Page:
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30 Mart 2017 Perşembe

The Last Intellectuals: American Culture in the Age of Academe, By RUSSELL

The Last Intellectuals: American Culture in the Age of Academe, By RUSSELL

JACOBY. (New York: Basic Books, Inc., 1987. xiv, 290p. Index. Insurance executives can write fine poetry; Harvard professors can toss off ringing calls for revolution," writes Russell Jacoby in this challenging book. "In general, neither do" (p. 23). With wit and erudition, he goes on to describe the "impoverishment" of American intellectual life during the past two decades. His heroes are the "public intellectuals" who flourished from the 1930s into the early 1960s, his targets those who abandoned this calling for the comforts of academe, and, more particularly, a "missing generation" who came of age during the sixties but have failed to keep alive this earlier tradition.

For Jacoby, intellectual life during this century has seen three successive generations, comprised roughly of individuals born around 1900, 1920, and 1940. The first or "classical" generation included Lewis Mumford and Edmund Wilson, while a second or "transitional" one numbered such figures as Alfred Kazin, Daniel Bell, and Irving Howe. Members of the former "never or rarely taught in universities" (p. 17); the latter typically moved in mid-careers to some institutional affiliation. In contrast, would-be spokesmen of the "missing generation"—the sociologist Richard Sennett, for
example—have spent their entire careers within the universities. The result, Jacoby argues, has been an intellectual landscape strewn with trivial monographs, bad writing, and sloppy thinking.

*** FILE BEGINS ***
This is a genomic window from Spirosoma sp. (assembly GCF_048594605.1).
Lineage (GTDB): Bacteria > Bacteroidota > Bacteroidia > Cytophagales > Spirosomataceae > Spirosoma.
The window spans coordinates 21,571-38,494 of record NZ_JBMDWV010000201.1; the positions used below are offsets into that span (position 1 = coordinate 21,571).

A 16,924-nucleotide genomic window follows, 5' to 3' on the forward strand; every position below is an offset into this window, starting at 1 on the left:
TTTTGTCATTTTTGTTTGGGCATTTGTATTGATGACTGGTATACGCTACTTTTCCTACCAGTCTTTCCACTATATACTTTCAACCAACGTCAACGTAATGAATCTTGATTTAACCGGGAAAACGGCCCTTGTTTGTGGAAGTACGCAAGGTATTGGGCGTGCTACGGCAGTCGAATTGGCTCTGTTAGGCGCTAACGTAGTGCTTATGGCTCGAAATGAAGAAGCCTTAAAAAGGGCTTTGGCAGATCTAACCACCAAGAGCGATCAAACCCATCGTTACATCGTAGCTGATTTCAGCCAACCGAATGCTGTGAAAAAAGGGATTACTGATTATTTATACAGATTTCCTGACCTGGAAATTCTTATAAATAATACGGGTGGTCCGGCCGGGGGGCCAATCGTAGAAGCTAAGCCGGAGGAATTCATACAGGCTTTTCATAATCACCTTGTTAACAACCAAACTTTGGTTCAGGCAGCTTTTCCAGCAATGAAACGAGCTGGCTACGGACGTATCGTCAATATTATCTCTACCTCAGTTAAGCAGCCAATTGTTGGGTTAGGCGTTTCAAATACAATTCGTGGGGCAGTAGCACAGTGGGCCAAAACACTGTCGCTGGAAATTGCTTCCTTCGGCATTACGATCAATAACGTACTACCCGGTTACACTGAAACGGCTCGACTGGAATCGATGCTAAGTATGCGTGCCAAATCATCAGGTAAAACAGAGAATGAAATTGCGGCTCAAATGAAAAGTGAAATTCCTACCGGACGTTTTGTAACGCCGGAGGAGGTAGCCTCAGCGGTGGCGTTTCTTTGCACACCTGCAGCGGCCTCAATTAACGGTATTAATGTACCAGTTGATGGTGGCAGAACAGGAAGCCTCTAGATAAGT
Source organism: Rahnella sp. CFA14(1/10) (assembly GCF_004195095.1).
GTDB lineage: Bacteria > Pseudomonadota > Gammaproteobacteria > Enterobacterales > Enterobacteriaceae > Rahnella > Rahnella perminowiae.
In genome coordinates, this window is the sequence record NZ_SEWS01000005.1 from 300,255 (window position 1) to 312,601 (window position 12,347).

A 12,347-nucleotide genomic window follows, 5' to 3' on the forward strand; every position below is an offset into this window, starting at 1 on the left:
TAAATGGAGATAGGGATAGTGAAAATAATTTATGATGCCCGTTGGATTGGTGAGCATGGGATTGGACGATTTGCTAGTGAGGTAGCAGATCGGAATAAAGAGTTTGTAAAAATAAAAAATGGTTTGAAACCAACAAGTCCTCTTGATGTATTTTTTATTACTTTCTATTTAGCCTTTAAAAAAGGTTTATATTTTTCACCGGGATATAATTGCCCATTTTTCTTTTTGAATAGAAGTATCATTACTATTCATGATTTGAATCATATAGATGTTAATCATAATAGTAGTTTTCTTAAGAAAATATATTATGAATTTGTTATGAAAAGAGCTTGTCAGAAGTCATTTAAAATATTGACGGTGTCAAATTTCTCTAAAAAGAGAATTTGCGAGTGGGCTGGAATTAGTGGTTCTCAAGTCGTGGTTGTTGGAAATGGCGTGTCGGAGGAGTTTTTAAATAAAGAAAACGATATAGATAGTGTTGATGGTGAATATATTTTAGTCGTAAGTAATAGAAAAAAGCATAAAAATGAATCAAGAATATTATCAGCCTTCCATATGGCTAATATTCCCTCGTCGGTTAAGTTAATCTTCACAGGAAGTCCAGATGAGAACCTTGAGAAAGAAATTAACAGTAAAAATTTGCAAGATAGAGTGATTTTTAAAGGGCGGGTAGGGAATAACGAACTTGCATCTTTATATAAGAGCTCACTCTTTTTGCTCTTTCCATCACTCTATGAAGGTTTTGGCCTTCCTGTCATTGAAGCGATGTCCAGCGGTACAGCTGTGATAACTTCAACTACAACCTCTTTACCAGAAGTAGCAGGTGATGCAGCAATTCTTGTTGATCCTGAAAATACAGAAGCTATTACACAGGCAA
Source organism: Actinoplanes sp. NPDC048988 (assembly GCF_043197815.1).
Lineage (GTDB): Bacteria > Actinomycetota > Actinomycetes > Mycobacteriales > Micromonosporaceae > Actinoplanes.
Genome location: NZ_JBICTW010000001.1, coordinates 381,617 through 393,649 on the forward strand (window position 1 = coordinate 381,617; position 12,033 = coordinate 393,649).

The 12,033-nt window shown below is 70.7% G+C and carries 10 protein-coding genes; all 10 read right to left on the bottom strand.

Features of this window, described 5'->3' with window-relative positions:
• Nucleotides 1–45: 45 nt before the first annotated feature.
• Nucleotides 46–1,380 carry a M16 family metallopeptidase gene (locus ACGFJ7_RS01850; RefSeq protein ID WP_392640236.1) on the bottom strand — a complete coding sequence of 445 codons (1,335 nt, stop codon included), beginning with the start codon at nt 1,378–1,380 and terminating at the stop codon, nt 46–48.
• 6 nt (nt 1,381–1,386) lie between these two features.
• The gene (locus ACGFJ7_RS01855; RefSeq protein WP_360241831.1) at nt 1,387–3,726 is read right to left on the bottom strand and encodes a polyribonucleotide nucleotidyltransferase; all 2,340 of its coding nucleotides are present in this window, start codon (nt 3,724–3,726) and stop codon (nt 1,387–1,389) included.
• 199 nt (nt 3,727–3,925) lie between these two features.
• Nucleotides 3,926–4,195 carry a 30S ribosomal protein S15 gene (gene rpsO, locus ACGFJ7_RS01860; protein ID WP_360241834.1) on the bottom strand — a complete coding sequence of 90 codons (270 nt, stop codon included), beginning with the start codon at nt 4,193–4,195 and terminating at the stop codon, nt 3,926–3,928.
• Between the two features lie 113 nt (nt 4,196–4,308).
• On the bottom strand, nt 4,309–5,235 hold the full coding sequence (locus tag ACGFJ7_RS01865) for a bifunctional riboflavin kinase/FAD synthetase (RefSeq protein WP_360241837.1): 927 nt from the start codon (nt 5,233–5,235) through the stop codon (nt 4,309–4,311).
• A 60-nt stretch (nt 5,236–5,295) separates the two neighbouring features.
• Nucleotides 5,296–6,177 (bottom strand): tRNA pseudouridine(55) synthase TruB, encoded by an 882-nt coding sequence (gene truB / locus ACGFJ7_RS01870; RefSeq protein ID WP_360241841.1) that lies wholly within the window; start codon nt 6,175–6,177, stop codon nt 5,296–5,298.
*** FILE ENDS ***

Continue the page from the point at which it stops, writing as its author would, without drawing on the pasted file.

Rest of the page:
Jacoby's pointed judgments enliven often lengthy lists of individuals. Unlike some of the timid academics he derides, he names names, among them some of the most respected of an older generation of New York intellectuals. Thus, the Columbia literary critic Lionel Trilling was "distinguished by the cadence of his prose and his measured liberalism, not the brilliance, originality, or force of his thought" (p. 25). Although the philosopher Sidney Hook "specializes in politico-cultural stances," he has not since the 1930s "produced an original and coherent philosophical work"
(p. 106). The efforts of the "missing generation" come in for even harder knocks; Jacoby describes the work of Sennett, for example, as "drab and pretentious, even sloppy" (p. 210).

Although Jacoby analyzes few works in depth, his standard often appears to be political or social, rather than intellectual or aesthetic. Jewish radicals, he tells us, are more likely than their non-Jewish counterparts to trade in "their red pasts for blue chip careers" (p. 87). His special heroes are the Edmund Wilsons and C. Wright Millses; his tarnished transitional, a Lionel Trilling, the first tenured Jew in Columbia's English department, who possessed an overdeveloped sense of accommodation and a fondness for terms like "scarcely," "modulation," and "our educated classes." Sidney Hook, likewise, labors under a cloud of his excessive anticommunist zeal.

True to its central theme, The Last Intellectuals, here as elsewhere, is suggestive rather than scholarly: an arbitrary list of Jewish intellectuals who deserted their radical pasts "seems" shorter (p. 88) than one of their non-Jewish counterparts.